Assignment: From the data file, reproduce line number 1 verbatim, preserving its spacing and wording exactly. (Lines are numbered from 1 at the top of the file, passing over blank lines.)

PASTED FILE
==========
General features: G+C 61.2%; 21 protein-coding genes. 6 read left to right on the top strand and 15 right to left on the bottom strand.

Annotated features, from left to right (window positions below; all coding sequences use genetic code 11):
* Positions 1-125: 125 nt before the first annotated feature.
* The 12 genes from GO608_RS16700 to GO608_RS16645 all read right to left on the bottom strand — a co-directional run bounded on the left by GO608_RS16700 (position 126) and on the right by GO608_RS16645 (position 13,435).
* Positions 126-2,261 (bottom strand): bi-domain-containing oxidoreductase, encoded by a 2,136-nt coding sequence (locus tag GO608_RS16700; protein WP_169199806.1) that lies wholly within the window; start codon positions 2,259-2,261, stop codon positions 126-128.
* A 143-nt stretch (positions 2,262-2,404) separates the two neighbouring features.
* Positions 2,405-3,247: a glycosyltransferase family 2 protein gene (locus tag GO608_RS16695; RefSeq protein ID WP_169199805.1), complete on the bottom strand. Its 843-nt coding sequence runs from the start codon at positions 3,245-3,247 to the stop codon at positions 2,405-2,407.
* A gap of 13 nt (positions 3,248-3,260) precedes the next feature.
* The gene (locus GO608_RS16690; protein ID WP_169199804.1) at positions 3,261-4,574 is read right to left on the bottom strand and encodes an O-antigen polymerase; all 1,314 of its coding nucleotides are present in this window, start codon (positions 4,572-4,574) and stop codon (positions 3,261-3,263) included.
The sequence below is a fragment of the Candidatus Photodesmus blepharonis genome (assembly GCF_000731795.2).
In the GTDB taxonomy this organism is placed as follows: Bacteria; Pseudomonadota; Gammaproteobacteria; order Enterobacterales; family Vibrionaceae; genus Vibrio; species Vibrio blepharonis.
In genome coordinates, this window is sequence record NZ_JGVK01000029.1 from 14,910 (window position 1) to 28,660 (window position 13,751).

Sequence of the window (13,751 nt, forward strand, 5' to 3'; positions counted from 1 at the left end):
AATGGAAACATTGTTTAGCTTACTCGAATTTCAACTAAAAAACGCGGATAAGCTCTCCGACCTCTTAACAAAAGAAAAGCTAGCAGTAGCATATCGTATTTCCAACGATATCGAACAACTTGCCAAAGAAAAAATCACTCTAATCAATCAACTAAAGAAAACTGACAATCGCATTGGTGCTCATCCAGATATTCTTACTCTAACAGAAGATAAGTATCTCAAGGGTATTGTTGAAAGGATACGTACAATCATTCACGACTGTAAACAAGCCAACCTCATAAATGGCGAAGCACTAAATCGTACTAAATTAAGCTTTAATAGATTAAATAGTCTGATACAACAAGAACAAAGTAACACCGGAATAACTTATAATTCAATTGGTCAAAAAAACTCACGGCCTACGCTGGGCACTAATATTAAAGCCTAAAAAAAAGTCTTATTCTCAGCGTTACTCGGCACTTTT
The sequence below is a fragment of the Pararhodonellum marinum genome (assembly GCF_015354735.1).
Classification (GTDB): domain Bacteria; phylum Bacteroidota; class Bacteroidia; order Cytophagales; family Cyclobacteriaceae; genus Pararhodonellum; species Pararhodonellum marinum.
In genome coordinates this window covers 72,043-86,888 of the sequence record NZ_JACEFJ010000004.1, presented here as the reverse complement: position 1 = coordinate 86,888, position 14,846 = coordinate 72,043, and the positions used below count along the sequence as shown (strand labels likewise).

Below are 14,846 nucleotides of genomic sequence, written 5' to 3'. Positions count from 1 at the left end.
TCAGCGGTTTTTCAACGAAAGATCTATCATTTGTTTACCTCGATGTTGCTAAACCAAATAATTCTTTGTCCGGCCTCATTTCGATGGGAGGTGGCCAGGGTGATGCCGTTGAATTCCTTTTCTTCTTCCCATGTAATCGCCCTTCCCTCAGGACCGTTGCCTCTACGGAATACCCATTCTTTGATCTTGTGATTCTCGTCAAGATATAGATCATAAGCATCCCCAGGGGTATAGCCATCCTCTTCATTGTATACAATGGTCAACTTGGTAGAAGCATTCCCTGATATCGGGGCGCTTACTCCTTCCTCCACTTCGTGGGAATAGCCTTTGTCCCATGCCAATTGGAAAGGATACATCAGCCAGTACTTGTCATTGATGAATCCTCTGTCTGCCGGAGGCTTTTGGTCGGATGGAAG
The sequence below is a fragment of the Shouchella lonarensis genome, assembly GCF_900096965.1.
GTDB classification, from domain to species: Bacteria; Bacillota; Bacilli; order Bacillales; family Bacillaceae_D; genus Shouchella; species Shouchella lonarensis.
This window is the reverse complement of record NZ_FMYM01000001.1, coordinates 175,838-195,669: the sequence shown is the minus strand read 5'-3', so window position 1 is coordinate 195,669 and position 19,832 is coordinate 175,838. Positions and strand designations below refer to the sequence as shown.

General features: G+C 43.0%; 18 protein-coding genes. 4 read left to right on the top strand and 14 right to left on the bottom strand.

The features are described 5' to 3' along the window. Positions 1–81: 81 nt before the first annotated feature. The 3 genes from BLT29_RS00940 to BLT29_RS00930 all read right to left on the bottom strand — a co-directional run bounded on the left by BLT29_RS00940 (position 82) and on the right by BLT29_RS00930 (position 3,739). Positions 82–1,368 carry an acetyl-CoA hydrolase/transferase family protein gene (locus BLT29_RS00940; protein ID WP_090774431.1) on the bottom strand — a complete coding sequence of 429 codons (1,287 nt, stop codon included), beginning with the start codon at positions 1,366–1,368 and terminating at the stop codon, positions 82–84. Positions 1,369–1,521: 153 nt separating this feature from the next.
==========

General features: G+C 61.2%; 21 protein-coding genes. 6 read left to right on the top strand and 15 right to left on the bottom strand.